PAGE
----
Do you speak CEO?

Attend any PR industry meeting or conference and you are bound to hear grumbling about how PR doesn’t have “a seat at the table.” Many PR professionals feel like they are only brought into the C-suite conversations when there is a crisis or some other immediate situational need, rather than being a part of the ongoing conversations about the operation, reputation and future plans of the company. At Obsidian, we are fortunate to have a majority of clients who keep a seat nice and warm for us at all times. While some of our client liaisons include marketing or communication department heads, for the most part, we are in direct communication with the company’s CEO.

Through my direct experience in dealing with these super busy – and super influential – individuals, I’ve learned a thing or two about how to best communicate with them…how to speak their language.

Run the Highlight Reel

As much as we Type-A PR personalities love our details and strive to provide the most comprehensive update we possibly can, any CEO wants to hear the highlights: what have we done, what worked, what didn’t and what’s next. Sparing them the long, drawn-out report on all of our efforts and plans shows that we know what matters to the bottom line and respect their time enough to keep it simple.

Talk Numbers to Me

If your highlights don’t provide numbers showing results, you might as well be reciting poetry. Results are what matter most to CEOs. Think: How much did we spend and what response did it attract?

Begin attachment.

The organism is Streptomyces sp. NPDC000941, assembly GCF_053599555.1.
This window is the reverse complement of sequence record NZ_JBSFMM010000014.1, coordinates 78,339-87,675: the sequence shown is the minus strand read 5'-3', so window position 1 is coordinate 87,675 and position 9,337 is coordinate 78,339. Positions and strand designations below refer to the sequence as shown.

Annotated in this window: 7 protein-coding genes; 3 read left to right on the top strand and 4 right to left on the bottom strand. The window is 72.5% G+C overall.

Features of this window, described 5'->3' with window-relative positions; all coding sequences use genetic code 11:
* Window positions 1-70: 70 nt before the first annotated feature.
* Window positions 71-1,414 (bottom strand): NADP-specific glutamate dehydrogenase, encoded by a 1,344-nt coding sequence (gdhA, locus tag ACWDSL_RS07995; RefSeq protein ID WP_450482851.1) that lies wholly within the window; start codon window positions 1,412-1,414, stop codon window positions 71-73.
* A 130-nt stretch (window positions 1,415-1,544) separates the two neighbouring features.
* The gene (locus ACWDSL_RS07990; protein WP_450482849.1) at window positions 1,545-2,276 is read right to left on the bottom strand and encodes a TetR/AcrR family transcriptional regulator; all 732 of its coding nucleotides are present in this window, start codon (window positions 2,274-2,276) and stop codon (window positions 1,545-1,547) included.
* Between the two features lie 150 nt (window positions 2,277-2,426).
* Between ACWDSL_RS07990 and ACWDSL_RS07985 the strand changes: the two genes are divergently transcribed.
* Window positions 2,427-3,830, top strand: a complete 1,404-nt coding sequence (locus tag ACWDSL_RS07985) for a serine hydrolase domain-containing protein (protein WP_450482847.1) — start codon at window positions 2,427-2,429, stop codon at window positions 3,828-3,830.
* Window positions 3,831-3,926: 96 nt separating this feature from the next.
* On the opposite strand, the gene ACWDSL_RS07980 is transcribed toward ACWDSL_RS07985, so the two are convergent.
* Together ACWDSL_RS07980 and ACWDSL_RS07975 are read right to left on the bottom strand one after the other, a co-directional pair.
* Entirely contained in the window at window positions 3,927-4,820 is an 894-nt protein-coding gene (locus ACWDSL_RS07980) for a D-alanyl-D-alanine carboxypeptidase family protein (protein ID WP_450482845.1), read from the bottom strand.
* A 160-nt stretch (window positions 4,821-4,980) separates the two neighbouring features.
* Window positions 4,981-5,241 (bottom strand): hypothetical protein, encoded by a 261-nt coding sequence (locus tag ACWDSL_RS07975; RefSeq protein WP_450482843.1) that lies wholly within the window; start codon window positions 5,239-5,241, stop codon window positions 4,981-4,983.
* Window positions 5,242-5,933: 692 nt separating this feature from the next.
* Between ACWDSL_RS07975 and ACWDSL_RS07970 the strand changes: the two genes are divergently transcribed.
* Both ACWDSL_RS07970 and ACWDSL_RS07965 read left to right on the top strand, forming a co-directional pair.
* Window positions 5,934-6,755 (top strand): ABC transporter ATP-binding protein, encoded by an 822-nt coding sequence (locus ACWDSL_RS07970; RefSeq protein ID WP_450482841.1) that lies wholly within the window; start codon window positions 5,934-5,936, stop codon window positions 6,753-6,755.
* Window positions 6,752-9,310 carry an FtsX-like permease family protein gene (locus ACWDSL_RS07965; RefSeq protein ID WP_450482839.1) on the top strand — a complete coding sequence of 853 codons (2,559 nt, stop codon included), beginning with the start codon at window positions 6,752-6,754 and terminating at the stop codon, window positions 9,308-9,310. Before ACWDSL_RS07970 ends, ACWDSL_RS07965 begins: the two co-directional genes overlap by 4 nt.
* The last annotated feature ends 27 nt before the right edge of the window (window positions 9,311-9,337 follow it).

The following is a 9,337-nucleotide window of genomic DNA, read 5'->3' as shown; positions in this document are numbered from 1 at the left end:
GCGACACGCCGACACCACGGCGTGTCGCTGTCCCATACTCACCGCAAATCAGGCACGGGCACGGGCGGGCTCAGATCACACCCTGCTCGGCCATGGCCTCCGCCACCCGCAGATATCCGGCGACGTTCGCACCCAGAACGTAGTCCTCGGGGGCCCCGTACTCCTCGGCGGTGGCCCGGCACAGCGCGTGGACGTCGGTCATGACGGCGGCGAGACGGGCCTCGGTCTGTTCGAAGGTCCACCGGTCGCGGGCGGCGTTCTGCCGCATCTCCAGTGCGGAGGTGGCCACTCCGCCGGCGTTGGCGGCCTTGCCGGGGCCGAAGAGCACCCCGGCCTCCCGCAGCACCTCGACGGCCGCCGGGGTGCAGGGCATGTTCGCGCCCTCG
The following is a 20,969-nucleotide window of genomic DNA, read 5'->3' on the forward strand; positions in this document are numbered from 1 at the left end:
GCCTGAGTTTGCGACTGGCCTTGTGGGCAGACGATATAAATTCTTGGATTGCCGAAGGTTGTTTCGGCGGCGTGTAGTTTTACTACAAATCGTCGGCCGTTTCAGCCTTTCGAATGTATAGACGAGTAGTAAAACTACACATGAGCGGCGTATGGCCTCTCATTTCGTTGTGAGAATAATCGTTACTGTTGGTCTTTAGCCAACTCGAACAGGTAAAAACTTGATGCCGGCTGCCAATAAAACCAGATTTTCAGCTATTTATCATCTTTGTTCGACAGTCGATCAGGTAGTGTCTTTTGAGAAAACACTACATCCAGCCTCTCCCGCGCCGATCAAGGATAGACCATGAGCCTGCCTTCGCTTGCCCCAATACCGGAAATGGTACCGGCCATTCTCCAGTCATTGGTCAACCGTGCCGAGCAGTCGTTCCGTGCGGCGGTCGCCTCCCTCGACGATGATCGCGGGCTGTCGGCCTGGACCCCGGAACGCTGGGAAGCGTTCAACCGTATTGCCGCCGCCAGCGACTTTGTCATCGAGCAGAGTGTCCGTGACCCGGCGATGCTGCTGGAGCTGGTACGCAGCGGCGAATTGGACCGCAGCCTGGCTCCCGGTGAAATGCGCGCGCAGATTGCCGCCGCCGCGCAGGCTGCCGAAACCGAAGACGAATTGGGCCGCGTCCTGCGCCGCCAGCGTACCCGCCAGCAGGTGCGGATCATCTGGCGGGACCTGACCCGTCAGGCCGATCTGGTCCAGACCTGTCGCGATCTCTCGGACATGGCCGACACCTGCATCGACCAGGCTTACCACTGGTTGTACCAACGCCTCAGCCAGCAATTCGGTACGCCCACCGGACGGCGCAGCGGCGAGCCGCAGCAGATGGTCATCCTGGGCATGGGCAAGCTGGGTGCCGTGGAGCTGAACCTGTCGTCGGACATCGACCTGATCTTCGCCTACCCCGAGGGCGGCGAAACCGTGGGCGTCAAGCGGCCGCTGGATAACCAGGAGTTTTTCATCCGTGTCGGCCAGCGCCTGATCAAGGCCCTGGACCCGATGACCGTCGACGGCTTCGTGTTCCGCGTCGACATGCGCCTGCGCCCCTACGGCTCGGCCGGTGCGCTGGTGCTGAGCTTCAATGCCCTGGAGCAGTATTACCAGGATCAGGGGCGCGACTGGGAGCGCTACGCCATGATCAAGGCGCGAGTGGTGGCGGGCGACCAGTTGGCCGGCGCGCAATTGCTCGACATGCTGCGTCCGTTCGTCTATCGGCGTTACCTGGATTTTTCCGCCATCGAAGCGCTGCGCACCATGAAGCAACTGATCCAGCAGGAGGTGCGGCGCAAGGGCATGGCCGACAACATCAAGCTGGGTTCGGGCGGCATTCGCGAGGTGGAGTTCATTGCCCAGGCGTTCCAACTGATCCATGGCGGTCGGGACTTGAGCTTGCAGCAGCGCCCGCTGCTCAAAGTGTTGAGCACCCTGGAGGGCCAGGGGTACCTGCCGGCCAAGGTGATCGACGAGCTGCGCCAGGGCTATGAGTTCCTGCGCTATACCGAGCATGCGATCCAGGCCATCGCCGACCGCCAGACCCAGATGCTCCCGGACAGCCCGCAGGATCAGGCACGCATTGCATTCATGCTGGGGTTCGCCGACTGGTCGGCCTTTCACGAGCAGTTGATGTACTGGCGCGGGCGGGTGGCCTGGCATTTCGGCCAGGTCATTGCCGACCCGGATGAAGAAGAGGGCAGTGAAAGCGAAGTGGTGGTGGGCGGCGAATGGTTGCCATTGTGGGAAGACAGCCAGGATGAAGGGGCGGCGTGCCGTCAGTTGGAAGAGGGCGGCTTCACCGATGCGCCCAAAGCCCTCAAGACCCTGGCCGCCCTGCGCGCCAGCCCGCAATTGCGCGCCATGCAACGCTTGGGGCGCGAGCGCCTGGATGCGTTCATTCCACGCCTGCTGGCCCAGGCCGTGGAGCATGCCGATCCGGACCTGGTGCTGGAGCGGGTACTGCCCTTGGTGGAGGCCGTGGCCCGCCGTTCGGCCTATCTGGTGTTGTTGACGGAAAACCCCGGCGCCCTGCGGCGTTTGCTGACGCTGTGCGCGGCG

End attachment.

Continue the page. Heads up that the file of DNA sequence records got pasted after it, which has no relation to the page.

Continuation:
Catch Me If You Can

As I mentioned before, CEOs are super busy people. And, while it can be a fantastic thing to have a direct line of communication to the CEO of a company, don’t bet your bottom dollar that communication with him or her is going to happen whenever you’d like. However, understanding and respecting this is a key to keeping that seat at the table. There’s a fine line between following up and simply bothering someone, so while it’s necessary to keep trying to catch the CEO when there’s an important item that needs immediate approval, some things can wait until your next bi-weekly, sit-down meeting. Most super busy people appreciate when you’ve gone the extra mile to make sure they don’t miss a deadline or opportunity, but if they have to step away from a meeting to respond to something that isn’t all that immediate, it won’t sit well – I promise.

So, practice these steps, and you will be well on your way to speaking CEO.